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Wall Street jumps as battered energy shares rise, lockdowns ease | amNewYork

Wall Street jumps as battered energy shares rise, lockdowns ease

FILE PHOTO: The New York Stock Exchange (NYSE) is seen in the financial district of lower Manhattan during the outbreak of the coronavirus disease (COVID-19) in New York City, U.S., April 26, 2020. (REUTERS/Jeenah Moon)

BY MEDHA SIGNH AND SHREYASHI SANYAL

U.S. stock indexes jumped on Tuesday as a recovery in oil prices lifted battered energy stocks and a slew of countries eased coronavirus-induced restrictions in an attempt to revive their economies.

Some hard-hit countries, including Italy, as well as a handful of U.S. states are tentatively easing stay-at-home orders this week, raising hopes for a recovery in oil demand.

All the major S&P 500 sub-indexes were trading higher, led by a 3.6% advance in the energy sector <.SPNY>, but the index is still the top loser across sectors with a 35% decline this year.

Market-leading growth stocks such as Microsoft Corp <MSFT.O>, Amazon.com Inc <AMZN.O> and Apple Inc <AAPL.O> rose for a second day, helping offset concerns about the latest U.S.-China spat over the origin of the novel coronavirus.

The S&P 500 <.SPX> has climbed about 30% from its March lows on the back of unprecedented stimulus measures and signs of a plateau in new COVID-19 cases in many parts of the world.

“There’s a growing sense that the worst for the global economy is right now, while lockdowns are in place and coronavirus treatments are unproven,” said Jasper Lawler, head of research at London Capital Group.

“It follows that it only gets better from here as lockdowns ease and treatments are found.”

However, many market experts have warned the rally could be tested amid a risk of another wave of virus infections and with growing evidence of the damage to the economy and corporate America.

Data on Tuesday showed the domestic services sector recorded its first contraction in nearly 10-1/2-years, while the Institute for Supply Management’s (ISM) non-manufacturing index showed a smaller-than-expected decline.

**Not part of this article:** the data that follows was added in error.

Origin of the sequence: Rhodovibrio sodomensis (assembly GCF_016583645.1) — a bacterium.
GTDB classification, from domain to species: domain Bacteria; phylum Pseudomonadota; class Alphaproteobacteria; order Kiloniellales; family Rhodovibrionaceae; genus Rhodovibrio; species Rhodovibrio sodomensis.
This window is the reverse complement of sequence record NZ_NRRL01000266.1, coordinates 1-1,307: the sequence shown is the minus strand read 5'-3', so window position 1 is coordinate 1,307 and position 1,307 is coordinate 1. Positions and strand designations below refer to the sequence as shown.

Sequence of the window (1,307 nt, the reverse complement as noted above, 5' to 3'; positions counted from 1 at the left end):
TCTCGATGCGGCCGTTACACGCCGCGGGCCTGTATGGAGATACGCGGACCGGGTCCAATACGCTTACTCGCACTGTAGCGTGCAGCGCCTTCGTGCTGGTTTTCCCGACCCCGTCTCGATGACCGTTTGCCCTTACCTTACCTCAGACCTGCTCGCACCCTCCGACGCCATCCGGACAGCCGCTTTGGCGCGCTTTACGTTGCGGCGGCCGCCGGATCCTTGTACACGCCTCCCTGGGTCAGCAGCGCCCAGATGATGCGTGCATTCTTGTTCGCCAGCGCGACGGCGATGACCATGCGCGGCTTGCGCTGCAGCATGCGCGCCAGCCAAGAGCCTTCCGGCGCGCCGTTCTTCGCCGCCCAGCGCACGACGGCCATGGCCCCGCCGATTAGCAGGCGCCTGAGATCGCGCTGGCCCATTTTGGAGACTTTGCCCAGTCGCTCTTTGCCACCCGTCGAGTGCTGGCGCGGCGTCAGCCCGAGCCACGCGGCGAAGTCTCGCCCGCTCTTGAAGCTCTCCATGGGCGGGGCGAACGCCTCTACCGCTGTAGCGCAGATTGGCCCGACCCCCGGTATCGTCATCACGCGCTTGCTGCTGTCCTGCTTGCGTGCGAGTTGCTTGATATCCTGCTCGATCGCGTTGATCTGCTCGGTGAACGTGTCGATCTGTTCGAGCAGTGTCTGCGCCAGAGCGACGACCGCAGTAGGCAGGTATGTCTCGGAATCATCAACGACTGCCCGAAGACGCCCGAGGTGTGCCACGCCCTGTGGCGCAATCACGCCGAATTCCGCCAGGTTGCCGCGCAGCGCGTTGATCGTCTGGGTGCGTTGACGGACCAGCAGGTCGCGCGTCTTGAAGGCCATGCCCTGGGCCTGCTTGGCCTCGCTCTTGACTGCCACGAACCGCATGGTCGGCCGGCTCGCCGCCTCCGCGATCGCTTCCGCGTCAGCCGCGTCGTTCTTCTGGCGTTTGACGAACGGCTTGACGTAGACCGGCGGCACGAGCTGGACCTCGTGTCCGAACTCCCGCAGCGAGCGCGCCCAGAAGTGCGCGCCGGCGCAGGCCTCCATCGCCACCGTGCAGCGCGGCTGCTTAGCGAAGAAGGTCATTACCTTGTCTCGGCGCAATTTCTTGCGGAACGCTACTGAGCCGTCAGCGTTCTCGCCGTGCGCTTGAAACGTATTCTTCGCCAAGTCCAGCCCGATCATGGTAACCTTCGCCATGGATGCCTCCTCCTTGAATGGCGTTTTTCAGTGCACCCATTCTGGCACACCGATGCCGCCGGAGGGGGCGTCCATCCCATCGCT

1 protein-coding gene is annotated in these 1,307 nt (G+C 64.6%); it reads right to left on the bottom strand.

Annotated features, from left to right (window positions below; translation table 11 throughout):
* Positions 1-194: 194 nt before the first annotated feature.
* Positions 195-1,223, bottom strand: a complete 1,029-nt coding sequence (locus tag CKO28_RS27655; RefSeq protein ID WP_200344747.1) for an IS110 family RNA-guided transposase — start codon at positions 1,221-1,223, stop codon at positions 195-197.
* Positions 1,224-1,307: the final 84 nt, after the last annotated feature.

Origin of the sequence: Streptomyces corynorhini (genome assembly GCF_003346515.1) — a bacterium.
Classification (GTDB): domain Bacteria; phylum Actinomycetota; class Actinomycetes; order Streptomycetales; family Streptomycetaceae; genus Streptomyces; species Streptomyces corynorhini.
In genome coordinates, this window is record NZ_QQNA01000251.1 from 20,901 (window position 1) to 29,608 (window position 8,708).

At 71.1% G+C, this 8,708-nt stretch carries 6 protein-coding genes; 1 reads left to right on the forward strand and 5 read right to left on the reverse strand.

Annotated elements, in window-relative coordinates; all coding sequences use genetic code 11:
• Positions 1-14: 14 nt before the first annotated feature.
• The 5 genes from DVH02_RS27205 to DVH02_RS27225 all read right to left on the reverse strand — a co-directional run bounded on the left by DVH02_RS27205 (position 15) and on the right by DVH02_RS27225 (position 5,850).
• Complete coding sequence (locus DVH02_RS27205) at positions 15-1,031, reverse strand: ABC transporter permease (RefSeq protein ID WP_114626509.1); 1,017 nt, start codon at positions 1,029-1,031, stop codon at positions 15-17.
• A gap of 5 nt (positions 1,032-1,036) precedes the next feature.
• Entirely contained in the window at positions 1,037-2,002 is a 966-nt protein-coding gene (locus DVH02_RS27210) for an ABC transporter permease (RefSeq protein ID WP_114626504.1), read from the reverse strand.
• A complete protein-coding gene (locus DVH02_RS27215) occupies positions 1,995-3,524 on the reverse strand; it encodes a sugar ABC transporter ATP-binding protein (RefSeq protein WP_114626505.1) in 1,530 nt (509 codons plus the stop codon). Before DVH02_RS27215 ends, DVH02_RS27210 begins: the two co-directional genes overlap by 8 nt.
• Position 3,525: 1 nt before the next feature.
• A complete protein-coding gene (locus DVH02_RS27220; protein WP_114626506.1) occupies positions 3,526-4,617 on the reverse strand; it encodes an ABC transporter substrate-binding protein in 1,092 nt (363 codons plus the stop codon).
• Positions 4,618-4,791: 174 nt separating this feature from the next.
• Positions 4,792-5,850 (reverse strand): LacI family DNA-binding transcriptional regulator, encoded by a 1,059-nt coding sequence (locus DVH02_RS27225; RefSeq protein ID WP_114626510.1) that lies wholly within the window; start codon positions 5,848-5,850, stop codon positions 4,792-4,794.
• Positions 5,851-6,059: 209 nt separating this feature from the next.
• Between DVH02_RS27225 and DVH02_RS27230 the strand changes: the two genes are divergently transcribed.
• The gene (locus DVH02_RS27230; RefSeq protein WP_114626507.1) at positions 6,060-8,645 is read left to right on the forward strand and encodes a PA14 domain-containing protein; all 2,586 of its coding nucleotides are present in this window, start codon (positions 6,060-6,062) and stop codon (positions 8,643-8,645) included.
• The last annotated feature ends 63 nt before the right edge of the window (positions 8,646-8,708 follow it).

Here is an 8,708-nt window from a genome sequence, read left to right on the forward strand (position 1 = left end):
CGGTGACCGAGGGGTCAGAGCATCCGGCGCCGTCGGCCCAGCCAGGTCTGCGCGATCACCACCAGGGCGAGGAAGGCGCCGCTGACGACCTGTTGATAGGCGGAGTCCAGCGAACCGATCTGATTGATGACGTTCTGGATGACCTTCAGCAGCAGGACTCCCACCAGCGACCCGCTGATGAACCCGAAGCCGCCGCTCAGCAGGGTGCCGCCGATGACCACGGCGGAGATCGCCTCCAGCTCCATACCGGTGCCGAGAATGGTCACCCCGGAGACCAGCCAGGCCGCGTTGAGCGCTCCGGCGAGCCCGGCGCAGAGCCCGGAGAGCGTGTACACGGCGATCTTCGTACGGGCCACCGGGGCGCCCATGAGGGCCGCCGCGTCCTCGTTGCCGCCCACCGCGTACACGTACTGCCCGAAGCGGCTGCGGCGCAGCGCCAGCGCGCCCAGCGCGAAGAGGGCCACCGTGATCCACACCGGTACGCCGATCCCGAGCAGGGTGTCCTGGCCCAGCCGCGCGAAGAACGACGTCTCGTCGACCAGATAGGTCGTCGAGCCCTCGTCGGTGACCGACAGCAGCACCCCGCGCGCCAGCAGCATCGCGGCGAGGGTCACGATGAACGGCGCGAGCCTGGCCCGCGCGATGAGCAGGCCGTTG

All eyes will now be on the Labor Department’s report of monthly nonfarm payrolls due Friday.

“It’s all about the mood swings and hopes of the economies reopening. But the problem is this could change once we get to see some of the hard numbers, especially the employment report,” said Peter Cardillo, chief market economist at Spartan Capital Securities in New York.

With more than half of the S&P 500 companies reporting so far, first-quarter earnings are expected to have fallen 12.5%, with analysts expecting an earnings recession by the second quarter, according to Refinitiv data.

At 10:12 a.m. ET the Dow Jones Industrial Average <.DJI> was up 317.97 points, or 1.34%, at 24,067.73, the S&P 500 <.SPX> was up 41.19 points, or 1.45%, at 2,883.93 and the Nasdaq Composite <.IXIC> was up 147.46 points, or 1.69%, at 8,858.18.

Apple supplier Skyworks Solutions Inc <SWKS.O> gained 8.1% after reporting upbeat quarterly results, but warned of a hit from the pandemic in the current quarter.

Pfizer Inc <PFE.N> rose about 2.3% after announcing that a venture with its German partner had started delivering doses of its experimental coronavirus vaccines for human testing in the United States.

Advancing issues outnumbered decliners more than 5-to-1 on the NYSE and 4-to-1 on Nasdaq.

The S&P index recorded five new 52-week highs and no new low, while the Nasdaq recorded 36 new highs and two new lows.

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